“Improvement usually means doing something that we have never done before.”– Shigeo Shingo
Fall is when many organizations finalize strategic plans and budgets for the coming year. What new ideas will you bring to your team and your organization? In Part Two of Leaders Driving Operational Excellence I will describe an approach to embrace three of the ten guiding principles of the Shingo Model from the Shingo Institute. The model focuses on the behavior of individuals and how to inspire teams which drives improved operational results.
- Focus on Process
- Create Constancy of Purpose
- Create Value for the Customer
Focus on Process
The foundational step in operational excellence is defining and documenting all aspects of your processes and workflows. Getting clarity on both your physical and digital workflows will enable leaders to identify gaps in procedures and documentation. Often an assessment of operational workflows will uncover any islands of knowledge and workarounds. “Islands of knowledge” are processes or pieces of equipment that only one or two people know how to operate optimally. Uncovering workarounds and manual steps allow leaders to define new processes and implement training which will improve throughput, lower costs, and reduce errors.
Best practices from highly productive print mail operations include:
- Documented procedures
- Defined metrics for people and processes
- Implemented ongoing cross-training
- Using checklists in daily operations
Constancy of Purpose
Constancy of purpose is a guiding principle that enables leaders to focus on communicating the “Why” for their team. With an organizational strategic plan and defined goals, teams in operations get clarity on why their organization exists and why their department exists. What we do in operations is very different than why we do it.
The strategy defines where the organization is going, and how it will get there. Operational leaders build upon the purpose to communicate and align their team actions. With constancy of purpose, teams are empowered to innovate, adapt, and take risks with greater confidence. Leaders committed to operational excellence create an environment based on trust – where employees are encouraged to challenge the status quo and contribute new ideas.
Create Value for the Customer
Your customers are relying on your team to bring them ideas that solve their business issues. Every department in your organization is managing significant changes in the current business and economic environment. Customers may have longstanding jobs that now need to change, and they may have new business challenges to respond to. Establishing value for customers starts with understanding your customers’ goals and business needs. Many departments may have new team members that do not fully understand the capabilities of your in-plant.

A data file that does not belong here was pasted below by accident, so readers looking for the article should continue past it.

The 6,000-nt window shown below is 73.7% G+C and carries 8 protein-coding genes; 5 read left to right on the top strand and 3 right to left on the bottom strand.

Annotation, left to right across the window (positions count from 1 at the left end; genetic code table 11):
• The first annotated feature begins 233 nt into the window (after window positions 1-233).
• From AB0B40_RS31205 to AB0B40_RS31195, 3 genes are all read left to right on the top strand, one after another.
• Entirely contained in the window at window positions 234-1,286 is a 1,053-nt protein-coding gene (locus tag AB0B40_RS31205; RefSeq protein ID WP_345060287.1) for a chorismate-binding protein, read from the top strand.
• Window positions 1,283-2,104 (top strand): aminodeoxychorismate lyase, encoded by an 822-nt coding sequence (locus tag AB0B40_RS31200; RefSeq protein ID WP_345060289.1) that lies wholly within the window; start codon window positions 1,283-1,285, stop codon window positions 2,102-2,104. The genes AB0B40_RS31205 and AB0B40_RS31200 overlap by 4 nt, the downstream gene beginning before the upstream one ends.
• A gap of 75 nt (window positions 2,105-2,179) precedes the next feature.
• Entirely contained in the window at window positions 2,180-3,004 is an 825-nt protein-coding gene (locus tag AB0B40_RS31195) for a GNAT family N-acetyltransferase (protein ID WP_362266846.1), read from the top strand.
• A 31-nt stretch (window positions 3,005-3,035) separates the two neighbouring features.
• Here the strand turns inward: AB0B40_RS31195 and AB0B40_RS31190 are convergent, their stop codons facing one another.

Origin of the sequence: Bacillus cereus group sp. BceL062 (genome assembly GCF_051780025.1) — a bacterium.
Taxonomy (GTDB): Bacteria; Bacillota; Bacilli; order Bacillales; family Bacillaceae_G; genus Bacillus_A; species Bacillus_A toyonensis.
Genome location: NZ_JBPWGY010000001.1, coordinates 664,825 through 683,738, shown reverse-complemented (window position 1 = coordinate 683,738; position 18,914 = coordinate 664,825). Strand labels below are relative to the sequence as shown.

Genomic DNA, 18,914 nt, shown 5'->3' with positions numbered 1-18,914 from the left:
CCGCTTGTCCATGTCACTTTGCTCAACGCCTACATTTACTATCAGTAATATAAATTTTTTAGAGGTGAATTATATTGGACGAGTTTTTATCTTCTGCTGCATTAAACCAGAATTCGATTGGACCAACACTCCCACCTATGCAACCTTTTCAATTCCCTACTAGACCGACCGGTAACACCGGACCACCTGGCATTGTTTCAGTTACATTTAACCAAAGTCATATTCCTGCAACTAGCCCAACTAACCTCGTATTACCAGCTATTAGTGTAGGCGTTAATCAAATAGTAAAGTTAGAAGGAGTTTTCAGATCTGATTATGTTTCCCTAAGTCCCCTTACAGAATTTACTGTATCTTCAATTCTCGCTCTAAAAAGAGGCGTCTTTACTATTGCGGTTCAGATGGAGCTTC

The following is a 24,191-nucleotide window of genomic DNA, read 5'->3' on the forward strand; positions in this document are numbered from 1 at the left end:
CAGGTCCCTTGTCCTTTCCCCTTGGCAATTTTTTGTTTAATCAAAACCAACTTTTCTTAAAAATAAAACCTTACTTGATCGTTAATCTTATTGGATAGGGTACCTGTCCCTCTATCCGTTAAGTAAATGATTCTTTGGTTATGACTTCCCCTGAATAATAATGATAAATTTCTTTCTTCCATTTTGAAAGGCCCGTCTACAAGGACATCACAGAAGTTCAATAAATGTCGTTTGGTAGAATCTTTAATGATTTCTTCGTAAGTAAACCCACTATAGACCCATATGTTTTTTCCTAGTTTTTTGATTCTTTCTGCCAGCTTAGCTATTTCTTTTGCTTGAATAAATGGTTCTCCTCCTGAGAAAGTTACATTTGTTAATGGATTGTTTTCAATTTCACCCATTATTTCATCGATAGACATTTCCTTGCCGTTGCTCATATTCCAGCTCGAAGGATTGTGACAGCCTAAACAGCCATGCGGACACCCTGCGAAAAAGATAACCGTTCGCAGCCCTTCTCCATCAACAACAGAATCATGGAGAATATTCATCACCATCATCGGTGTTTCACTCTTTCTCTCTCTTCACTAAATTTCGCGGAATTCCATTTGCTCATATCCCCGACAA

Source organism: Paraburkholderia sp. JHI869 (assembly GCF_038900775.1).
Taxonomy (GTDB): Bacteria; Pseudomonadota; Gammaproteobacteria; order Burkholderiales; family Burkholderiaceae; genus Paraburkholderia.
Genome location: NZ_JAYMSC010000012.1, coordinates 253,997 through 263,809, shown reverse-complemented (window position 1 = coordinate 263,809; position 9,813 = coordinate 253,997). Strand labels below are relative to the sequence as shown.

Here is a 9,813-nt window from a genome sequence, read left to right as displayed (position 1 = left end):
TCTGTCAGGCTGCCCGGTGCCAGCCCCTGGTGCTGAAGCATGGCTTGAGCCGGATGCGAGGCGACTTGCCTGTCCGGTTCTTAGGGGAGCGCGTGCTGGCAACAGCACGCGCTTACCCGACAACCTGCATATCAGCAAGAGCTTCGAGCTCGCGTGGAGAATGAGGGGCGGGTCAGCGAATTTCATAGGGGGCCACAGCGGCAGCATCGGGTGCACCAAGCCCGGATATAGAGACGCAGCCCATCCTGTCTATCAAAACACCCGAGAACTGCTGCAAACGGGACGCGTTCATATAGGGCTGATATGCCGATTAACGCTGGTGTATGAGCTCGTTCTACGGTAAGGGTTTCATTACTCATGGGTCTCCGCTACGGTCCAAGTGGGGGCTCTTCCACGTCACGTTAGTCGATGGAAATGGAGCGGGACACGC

One example of creating value for your internal customers is conducting quarterly business reviews (QBRs). This is a best practice from commercial print and print service providers. These planning meetings are different than status reports. They are not about specific jobs. The purpose of a planning meeting is to foster the relationship between your print team and your customer’s key decision makers. The meeting will focus on discussing the business impact of the services the in-plant has provided so you can get clarity and alignment on the following topics:
- What results did print/mail/signage enable? What could be better?
- What new projects are being planned?
- What organizational goals are they focused on achieving?
- What went well?
- How can we be a resource?
- Their jobs matter, and they matter.
In my consulting role, I often hear when QBRs are initiated, the customers share issues and concerns that can easily be resolved by the print operations team. Customers may need better scheduling, a confirmation report with multiple tracking links, or assistance with design. By simply regularly asking what customers need, your team can foster better relationships with customers and instill confidence to support new jobs and programs. QBRs allow your team to demonstrate capabilities to meet your customers’ changing needs. Another result, the operations team is often inspired when they understand the organizational results from the jobs they produce.
Leaders who embrace process, purpose and customer value will encourage a culture that motivates teams to think creatively and offer new ideas. The future will be different, so we need to embrace change and continue to deliver value to our customers and organizations.
As you are looking to expand your strategies for operational excellence, there is much to learn from the The Shingo Model™ Guiding Principles. In part one of this article, I shared insights for the guiding principles: Respect Every Individual, Lead with Humility, Embrace Scientific Thinking, and Think Systemically.
As you continue to drive operational excellence, consider how you will inspire your team to do something they have never done.
Lois Ritarossi, CMC®, is the President of High Rock Strategies, a consulting firm focused on sales and marketing strategies, and business growth for firms in the print, mail and communication sectors. Lois brings her clients a cross functional skill set and strategic thinking with disciplines in business strategy, sales process, sales training, marketing, software implementation, inkjet transformation and workflow optimization. Lois has enabled clients to successfully launch new products and services with integrated sales and marketing strategies, and enabled sales teams to effectively win new business. You can reach Lois at https://www.highrockstrategies.com/ or Lritarossi@highrockstrategies.com